Plant Material in our daily lives : Glimpses from Rural West Bengal

Since time immemorial, rural communities have creatively responded to the challenges of their environment by transforming locally available natural fibres to create a large variety of objects necessary for their survival.

The ingenuity of community artists created a great variety of natural fibre products. By interlacing strands of grass or reeds or slips of palm leaf, cane or bamboo or any other natural fibre in different ways, a thing of beauty was created, inherent in its simplicity.

The products range in both scale and form; from large architectural creations of homes and shelters, bridges and fences to smaller objects: baskets, mats, hand fans, other utilitarian products and much more.

Bamboo bridge across River Singimari in Cooch Behar – the only way to get to Sitai.

Even a child automatically picks up the family’s traditional occupation. Aranya Byadh, all of two, expertly wields a knife, to strip a bamboo. The marginalized Byadh community, also known as Bedh, are a little-known community living in the Nadia, Burdwan and Murshidabad districts of West Bengal. Originally hunters, they now try and eke out a living through basketry.

The intensely beautiful Kash flowers serve a very utilitarian purpose. In addition to cladding exterior walls of huts framed with bamboo) in regions like Cooch Behar in North Bengal, Kash grass is also used to weave baskets.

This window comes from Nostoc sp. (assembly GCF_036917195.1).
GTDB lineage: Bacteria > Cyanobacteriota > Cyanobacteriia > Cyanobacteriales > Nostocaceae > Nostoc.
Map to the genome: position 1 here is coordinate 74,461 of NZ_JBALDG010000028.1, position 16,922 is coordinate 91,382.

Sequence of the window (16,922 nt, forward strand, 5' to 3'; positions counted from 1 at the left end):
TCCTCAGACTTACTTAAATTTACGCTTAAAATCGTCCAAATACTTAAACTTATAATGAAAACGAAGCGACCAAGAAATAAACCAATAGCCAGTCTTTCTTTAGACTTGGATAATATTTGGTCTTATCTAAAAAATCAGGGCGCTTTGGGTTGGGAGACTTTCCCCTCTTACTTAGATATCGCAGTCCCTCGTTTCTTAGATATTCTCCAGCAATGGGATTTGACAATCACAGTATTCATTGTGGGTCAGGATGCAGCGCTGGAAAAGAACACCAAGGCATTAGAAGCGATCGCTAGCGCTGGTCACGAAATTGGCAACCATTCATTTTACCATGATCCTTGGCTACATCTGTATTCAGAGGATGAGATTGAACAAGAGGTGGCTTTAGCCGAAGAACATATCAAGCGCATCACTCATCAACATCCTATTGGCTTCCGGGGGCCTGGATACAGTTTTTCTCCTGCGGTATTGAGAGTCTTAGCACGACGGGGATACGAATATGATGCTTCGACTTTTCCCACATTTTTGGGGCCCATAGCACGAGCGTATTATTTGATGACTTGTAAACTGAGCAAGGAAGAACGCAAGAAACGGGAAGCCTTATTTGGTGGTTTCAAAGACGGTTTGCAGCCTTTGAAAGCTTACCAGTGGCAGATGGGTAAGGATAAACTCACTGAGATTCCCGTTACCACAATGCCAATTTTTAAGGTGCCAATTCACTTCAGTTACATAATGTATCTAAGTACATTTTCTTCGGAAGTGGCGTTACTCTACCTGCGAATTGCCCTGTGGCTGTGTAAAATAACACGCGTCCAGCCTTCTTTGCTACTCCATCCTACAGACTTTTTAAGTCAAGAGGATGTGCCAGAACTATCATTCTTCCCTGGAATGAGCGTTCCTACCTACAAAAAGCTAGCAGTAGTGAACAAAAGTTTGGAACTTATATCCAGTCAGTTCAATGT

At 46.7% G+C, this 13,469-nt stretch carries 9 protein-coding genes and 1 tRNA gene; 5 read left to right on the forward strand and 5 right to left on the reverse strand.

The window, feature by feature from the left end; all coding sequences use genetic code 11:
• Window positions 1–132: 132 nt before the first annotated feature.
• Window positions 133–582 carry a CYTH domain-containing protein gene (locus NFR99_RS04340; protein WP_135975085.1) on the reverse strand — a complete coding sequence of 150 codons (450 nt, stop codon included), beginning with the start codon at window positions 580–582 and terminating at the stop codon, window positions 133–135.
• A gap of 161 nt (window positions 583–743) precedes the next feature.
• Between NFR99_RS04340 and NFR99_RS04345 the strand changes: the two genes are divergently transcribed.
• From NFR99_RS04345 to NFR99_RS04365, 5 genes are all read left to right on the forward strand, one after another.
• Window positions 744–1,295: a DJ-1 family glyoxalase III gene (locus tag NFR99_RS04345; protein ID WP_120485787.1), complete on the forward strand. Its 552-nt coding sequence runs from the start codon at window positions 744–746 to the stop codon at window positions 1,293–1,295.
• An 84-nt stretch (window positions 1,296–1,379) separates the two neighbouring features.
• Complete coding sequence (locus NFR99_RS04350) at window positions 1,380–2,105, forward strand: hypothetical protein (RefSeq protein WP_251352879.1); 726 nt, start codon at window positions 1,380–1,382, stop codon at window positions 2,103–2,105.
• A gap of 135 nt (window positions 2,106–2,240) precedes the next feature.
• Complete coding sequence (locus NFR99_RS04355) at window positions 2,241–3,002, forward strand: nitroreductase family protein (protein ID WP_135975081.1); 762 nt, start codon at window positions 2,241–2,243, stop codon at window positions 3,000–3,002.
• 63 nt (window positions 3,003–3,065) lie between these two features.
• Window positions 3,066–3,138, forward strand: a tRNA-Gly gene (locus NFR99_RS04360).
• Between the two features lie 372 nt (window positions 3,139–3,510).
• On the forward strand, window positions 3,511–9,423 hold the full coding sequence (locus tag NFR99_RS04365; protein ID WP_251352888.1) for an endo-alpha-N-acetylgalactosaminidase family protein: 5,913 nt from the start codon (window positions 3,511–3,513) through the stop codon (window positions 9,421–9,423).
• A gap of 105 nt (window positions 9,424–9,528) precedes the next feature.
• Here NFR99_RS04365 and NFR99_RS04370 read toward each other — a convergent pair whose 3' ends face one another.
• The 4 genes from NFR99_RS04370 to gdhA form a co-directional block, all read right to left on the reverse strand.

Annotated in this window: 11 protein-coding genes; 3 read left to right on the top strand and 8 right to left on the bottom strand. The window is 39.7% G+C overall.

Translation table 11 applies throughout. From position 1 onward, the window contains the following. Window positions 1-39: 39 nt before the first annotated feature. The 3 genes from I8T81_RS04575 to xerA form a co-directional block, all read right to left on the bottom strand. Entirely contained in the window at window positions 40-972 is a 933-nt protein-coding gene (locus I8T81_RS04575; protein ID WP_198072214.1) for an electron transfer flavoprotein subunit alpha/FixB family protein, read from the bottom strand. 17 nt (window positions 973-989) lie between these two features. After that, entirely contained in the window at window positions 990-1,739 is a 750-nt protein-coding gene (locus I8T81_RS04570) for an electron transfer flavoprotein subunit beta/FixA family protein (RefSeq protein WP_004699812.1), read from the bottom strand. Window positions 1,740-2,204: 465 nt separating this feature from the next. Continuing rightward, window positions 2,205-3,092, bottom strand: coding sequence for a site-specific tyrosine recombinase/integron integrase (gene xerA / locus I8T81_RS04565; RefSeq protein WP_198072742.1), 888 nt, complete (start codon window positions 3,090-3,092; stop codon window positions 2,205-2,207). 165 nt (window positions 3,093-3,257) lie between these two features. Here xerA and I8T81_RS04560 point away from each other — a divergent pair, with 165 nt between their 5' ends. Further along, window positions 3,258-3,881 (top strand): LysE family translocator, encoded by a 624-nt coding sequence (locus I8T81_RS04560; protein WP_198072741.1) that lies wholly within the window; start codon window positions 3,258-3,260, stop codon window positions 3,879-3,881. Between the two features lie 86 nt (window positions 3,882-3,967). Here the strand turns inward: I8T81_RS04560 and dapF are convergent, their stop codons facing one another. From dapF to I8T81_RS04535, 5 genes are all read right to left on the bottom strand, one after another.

Tribals use a variety of grasses to make their attractive brooms - some use Bena grass, others Chor Kanta, the leaves of the date palm (Khejur), as well as Sar Kathi grass.

Hogla/bulrush/elephant grass is used for making rope, mats and baskets.

The renowned Shitalpati is made from Murta cane (Maranta dichotoma). Other than mats, bags and baskets are also made.

The soft madur kathi reeds which grow in the swamps go into the making of both everyday mats and the fine, textured masland mats once produced under royal patronage in Paschim Medinipur.

Unlike some regions where every field of dried harvested paddy is burnt, the Santals use dried stalks or rice straw to weave thick sturdy ropes for domestic use.

The Birhors, a nomadic, extremely poor tribe, who live in central and eastern India in the states of Orissa, Chhattisgarh, West Bengal, and Jharkhand are intrinsically hunters and gatherers. They are the primary suppliers of ropes from the chihorlata vine to the peasant communities, so both groups depend on one another and have a stable exchange relationship. But the Birhors have been quite disrupted in recent decades due to deforestation and government attempts to settle them into permanent agricultural villages.

In addition to basketry and mat weaving, palm leaves together with wild seeds have also been used to handcraft jewellery.

We need to remind ourselves that there are vast numbers of marginalized artisans who solely depend on the marketability of these energy saving, eco friendly natural products for their livelihood. These are people who not only live among nature, but treat it with sensitivity and respect.

By creating a larger market, both nationally and internationally, for these products, we may enhance the possibility of survival of a decaying environment as well as positively impact the livelihood of these anonymous craft persons.

And in that context, let us also stop haggling with these artisans. We wouldn’t try that in a mall would we?